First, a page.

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  1. Kidney functions are centrally involved in whole-body homeostasis and normally keep body fluid volume, osmolarity, electrolyte content and concentration, and acidity within narrow limits.

  2. Knowledge of normal kidney function is particularly important to interpret the physiology of the neonate, the parturient, and the elderly patient, for whom differentiating normal from abnormal may be challenging and even counterintuitive.

  3. Serum creatinine and creatinine clearance remain the current clinical standard to assess steady-state glomerular filtration, although the search continues for substances with more “ideal” properties (ie, steady production, complete filtration, no secretion or absorption, convenient inexpensive measurement) and other “early biomarkers” that more rapidly identify sudden changes in kidney function.

  4. Kidney-mediated acid–base, electrolyte, or fluid disorders are common preoperatively and may be sufficiently important to require correction before surgery can proceed.

  5. Familiarity with the spectrum of acute and chronic renal disorders that may be encountered in the perioperative patient is essential to logically anticipate perioperative problems and design rational therapeutic strategies.

  6. Prevention is the most important tool in the approach to perioperative acute kidney injury; this requires knowledge of potential insults, including the renoprotective value of meticulous attention to minimizing hemodilution and transfusion.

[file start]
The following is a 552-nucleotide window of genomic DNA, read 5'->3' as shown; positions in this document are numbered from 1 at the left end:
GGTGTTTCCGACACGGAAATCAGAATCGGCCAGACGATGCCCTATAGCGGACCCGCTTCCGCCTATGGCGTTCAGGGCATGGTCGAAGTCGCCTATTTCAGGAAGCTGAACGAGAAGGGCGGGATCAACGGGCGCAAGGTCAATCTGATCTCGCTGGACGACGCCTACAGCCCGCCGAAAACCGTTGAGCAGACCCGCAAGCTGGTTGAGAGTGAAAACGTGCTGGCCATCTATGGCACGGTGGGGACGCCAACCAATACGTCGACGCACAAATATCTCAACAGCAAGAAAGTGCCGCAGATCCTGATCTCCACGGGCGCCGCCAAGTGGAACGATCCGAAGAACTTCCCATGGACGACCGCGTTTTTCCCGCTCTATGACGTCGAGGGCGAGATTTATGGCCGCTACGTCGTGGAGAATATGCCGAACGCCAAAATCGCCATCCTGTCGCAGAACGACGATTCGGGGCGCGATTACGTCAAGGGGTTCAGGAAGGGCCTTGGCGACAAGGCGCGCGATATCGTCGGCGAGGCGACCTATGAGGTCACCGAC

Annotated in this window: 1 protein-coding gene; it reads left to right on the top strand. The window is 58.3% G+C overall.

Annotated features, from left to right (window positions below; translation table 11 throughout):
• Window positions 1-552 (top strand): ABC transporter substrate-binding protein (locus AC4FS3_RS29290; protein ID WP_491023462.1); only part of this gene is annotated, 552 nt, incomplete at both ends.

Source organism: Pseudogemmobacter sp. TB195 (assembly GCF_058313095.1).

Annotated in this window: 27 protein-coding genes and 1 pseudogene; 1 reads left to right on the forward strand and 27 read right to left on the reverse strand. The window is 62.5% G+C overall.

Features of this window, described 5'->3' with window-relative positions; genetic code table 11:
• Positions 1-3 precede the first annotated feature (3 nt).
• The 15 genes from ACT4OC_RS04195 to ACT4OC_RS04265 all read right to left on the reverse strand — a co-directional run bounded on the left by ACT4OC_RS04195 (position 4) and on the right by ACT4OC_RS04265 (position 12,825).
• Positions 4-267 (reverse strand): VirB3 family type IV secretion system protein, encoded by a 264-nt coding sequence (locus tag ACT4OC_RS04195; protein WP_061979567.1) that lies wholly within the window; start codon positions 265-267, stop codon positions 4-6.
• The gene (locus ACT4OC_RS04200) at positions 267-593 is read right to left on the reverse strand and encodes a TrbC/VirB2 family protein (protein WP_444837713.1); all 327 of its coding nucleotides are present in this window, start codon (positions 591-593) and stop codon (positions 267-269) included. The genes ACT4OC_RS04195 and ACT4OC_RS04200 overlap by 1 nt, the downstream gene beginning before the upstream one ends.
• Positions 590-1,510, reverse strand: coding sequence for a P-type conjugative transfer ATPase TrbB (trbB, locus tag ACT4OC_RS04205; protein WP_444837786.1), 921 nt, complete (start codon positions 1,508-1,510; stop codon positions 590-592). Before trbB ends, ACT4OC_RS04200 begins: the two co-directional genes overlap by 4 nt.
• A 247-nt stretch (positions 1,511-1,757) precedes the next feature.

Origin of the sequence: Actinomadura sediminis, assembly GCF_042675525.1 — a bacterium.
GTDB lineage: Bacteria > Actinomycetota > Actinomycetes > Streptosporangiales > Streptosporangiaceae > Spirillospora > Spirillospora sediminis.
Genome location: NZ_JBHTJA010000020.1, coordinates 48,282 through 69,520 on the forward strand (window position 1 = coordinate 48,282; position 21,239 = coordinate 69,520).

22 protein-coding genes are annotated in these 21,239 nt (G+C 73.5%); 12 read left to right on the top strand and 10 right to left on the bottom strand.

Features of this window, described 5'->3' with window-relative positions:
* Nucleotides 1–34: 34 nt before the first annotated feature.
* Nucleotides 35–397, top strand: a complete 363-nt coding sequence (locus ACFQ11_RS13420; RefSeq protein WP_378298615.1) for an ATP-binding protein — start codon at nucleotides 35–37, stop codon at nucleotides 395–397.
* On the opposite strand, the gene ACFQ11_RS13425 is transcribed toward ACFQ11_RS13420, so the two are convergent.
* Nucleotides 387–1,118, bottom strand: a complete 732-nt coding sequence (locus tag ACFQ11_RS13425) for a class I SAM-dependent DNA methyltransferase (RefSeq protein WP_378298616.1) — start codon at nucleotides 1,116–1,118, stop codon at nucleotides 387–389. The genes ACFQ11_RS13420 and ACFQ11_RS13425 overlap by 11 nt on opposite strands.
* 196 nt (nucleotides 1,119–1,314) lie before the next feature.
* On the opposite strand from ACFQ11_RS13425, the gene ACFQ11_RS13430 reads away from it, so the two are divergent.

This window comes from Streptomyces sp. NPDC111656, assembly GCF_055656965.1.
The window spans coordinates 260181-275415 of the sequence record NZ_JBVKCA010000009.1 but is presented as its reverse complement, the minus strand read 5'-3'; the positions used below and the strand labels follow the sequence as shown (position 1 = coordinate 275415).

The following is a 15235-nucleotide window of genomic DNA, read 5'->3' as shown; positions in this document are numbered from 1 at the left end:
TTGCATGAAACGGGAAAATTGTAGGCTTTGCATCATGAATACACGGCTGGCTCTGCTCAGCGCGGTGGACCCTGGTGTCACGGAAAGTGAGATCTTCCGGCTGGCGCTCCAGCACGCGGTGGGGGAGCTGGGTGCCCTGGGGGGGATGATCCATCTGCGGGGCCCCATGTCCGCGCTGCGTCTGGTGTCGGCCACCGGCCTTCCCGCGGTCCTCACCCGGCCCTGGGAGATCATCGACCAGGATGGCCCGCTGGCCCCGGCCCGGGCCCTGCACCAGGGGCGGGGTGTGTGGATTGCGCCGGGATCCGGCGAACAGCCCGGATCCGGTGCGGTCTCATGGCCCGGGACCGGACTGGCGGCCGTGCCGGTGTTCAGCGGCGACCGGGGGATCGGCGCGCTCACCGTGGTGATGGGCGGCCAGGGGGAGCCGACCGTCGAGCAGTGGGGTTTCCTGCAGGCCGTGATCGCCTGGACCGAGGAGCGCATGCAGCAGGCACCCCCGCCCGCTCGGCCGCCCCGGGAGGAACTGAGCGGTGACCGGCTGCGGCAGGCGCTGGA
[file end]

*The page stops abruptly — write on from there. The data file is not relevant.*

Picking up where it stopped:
7. Major acute kidney injuries significantly impair the kidneys’ ability to maintain the internal environment; in these situations, adherence to guidelines aimed at preserving volume, electrolyte, acid–base, and nutrition balance within the limits of the remaining renal homeostatic reserve may be sufficiently effective that dialysis can be avoided.

  8. Patients with impaired renal filtration have altered responses to normal medication dosing; a simple prescribing approach for water-soluble agents involves a calculated percentage reduction in drug dosage to match the reduction in glomerular filtration. However, drug-level measurement or algorithms for a specific drug dosing may be recommended.


“The composition of blood is determined not by what the mouth ingests but by what the kidneys keep.”1 This well-known quotation of renal physiologist Dr Homer Smith highlights not only the kidneys’ central role in homeostasis, but also why even minor renal perturbations can have systemic implications. So important is the recognition of abnormal kidney function that its review should be part of even the most abbreviated perioperative assessment. Although the kidneys are routinely evaluated for their ability to filter creatinine from plasma, also relevant is appreciation that this task is but one of numerous roles the kidneys play in maintaining homeostasis. Normal renal physiology and the consequences of impairment are reviewed here in the context of their implications for care of the perioperative patient.


The kidneys are paired, mesoderm-derived retroperitoneal organs that weigh approximately 150 g each. Although constituting only 0.4% of body weight, together they receive 25% of cardiac output, with a blood flow that exceeds heavily exercised muscle by 8-fold, the most perfused by weight of any major organ. However, unlike muscle, additional primary factors ...

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